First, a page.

The Morning Federal Newscast is a daily compilation of the stories you hear Federal Drive hosts Tom Temin and Emily Kopp discuss throughout the show each day. The Newscast is designed to give FederalNewsRadio.com users more information about the stories you hear on the air.
Transportation Department Chief Information Officer Nitin Pradhan is stepping down at the end of this month. A DoT press release said Pradhan will advise technology companies looking to do business with the federal government. He joined DoT three years ago, arriving from a post in Fairfax County Schools. Deputy CIO Tim Schmidt becomes acting CIO. The Transportation Department has an annual IT budget of about $3 billion. (Federal News Radio)
A gaggle of smart software programmers arrived in Washington to start temporary assignments with the federal government. The 18 Presidential Innovation Fellows were selected by a panel of federal executives. They were introduced yesterday by Chief Technology Officer Todd Park. Seven hundred programmers applied for the program. One project the fellows will work on attempts to make it easier for new technology companies to connect with agencies. Another aims to spread adoption of so-called blue button technology for electronic health records. The Fellows will spend six months working on their projects. (Federal News Radio)
The White House has issued guidance for agencies thinking of letting employees use their own smartphones and tablets for work. The practice is known as bring-your-own-device or BYOD. A new online toolkit developed by the Office of Management and Budget gives tips and pointers for BYOD policies. But it says no agency is under obligation to have BYOD. The guidance describes two agencies with experience in implementing BYOD. They are Treasury’s Alcohol and Tobacco Tax and Trade Bureau and the Equal Employment Opportunity Commission. The toolkit is part of the White House digital government strategy. (Federal News Radio)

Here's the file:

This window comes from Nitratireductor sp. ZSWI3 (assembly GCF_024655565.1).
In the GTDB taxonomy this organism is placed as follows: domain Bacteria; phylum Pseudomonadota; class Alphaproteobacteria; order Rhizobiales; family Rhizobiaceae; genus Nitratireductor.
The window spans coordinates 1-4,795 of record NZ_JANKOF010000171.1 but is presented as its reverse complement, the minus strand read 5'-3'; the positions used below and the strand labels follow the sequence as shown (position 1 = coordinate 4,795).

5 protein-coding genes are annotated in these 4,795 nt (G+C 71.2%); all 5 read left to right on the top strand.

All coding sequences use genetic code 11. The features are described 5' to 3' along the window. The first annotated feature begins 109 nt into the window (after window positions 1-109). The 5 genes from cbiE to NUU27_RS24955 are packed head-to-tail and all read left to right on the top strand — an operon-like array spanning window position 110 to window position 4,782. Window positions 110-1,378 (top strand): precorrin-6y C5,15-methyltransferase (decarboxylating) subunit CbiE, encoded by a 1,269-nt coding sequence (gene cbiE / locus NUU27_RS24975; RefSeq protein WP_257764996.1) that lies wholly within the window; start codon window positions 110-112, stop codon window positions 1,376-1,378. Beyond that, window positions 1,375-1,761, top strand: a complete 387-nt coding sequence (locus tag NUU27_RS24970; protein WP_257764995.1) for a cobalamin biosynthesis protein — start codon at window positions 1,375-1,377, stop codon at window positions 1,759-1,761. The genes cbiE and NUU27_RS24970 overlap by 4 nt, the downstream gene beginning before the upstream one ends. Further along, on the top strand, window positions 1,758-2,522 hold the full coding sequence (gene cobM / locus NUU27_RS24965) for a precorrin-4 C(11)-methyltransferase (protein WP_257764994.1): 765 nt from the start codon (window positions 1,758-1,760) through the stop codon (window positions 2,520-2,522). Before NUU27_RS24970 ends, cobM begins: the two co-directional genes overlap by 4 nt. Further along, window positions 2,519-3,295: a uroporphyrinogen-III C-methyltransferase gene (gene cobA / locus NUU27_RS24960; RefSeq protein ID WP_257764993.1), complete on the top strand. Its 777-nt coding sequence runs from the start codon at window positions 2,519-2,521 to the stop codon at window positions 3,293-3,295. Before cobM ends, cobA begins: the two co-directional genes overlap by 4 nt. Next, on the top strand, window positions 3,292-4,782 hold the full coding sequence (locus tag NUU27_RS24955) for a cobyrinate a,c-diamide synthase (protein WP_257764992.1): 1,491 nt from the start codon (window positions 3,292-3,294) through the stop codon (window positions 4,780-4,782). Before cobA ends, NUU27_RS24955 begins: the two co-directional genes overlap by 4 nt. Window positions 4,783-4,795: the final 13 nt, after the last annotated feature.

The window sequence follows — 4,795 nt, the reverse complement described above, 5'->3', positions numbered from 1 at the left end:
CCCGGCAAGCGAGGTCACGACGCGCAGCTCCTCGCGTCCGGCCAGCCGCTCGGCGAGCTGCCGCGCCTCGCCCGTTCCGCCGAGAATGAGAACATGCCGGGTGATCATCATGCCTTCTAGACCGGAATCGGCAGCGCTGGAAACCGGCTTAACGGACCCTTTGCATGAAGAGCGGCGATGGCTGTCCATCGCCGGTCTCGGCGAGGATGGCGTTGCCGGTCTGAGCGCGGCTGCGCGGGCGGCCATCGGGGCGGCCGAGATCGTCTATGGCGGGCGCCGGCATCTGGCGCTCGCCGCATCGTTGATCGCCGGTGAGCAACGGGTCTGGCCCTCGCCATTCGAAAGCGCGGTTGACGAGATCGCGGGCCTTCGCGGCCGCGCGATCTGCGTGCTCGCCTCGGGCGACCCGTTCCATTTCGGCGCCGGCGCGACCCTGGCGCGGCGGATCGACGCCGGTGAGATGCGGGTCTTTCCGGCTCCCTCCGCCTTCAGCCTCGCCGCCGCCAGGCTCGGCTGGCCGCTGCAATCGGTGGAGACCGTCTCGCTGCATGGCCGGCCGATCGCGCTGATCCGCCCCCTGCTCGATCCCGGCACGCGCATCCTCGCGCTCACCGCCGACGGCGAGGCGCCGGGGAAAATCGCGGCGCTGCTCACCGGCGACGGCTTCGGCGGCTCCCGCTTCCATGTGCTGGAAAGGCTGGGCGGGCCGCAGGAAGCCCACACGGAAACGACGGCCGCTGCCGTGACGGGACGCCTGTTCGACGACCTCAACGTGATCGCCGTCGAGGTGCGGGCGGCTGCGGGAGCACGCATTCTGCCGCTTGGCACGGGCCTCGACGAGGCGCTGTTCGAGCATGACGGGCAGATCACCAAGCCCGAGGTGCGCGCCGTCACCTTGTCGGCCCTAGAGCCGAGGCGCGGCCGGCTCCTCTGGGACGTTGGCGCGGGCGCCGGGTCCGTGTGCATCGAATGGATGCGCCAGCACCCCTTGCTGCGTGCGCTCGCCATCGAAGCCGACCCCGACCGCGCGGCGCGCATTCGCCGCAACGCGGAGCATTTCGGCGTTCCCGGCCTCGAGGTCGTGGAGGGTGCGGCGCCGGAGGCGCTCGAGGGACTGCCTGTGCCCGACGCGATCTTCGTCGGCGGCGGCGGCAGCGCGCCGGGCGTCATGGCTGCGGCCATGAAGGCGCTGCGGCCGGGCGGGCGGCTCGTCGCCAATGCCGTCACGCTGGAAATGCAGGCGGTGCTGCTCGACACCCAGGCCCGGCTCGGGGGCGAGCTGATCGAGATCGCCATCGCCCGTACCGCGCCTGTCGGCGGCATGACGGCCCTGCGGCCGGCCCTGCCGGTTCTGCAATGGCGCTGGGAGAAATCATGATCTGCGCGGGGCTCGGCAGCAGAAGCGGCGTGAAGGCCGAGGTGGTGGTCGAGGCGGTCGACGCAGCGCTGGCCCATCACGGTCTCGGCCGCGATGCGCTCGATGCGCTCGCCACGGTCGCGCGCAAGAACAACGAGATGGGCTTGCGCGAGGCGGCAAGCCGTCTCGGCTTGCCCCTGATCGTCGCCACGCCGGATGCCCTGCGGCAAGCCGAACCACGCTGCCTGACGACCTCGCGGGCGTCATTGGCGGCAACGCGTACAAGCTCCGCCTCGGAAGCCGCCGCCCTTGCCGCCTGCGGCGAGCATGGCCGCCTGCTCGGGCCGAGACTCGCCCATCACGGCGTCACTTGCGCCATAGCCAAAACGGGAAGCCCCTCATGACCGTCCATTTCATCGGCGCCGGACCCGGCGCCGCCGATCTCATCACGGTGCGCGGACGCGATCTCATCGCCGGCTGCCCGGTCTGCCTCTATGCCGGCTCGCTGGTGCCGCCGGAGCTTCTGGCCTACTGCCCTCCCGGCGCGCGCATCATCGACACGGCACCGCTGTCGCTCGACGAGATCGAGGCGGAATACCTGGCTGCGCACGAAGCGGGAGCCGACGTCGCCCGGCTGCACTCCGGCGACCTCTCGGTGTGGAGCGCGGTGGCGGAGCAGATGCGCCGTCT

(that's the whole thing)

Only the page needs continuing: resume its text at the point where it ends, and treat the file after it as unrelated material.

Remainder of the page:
Regulators have approved the Postal Service’s plan to cut hours at thousands of post offices nationwide. The Postal Regulator Commission said it was OK, even though it might be harder on customers. Under the plan, some post office retail windows would be open to the public for just two hours a day. The plan would impact 13,000 post offices nationwide. The Postal Service said it needed to pare down labor costs to match the reduced demand for services. (Federal News Radio)
The Justice and Interior departments are stepping up efforts to prosecute sex crimes in Indian Country. They hosted tribal and federal law enforcement officers at a training seminar this week. Officials hope it will help address high rates of sexual assault on tribal lands. The three-day event focused on investigation and prosecuting cases. Justice officials said the federal government and tribal organizations needed to coordinate their response to the high rates of violence. (Justice Department)
One General Services Administration official fired after the scandal surrounding a lavish conference has found a new job in the private sector. Bob Peck, former commissioner of the Public Buildings Service, has joined the architectural firm Gensler. Architect Magazine reports, Peck will head up the company’s Washington, D.C.-based regional workplace consulting group. Gensler, based in San Francisco, describes itself as a global architecture, design, planning and consulting firm. It has designed large sports stadiums and airports. Peck will head up Gensler’s Washington, D.C.-based regional workplace consulting group. He’ll help clients in the southeast United States improve their real estate efficiency. (Federal News Radio)
Tom Temin is the host of The Federal Drive, which airs from 6-8 a.m. on 1500 AM in the Washington, D.C. region and online everywhere. Tom has 30 years experience in journalism, mostly in technology markets. Before coming to Federal News Radio, he was a long-serving editor-in-chief of Government Computer News and Washington Technology magazines.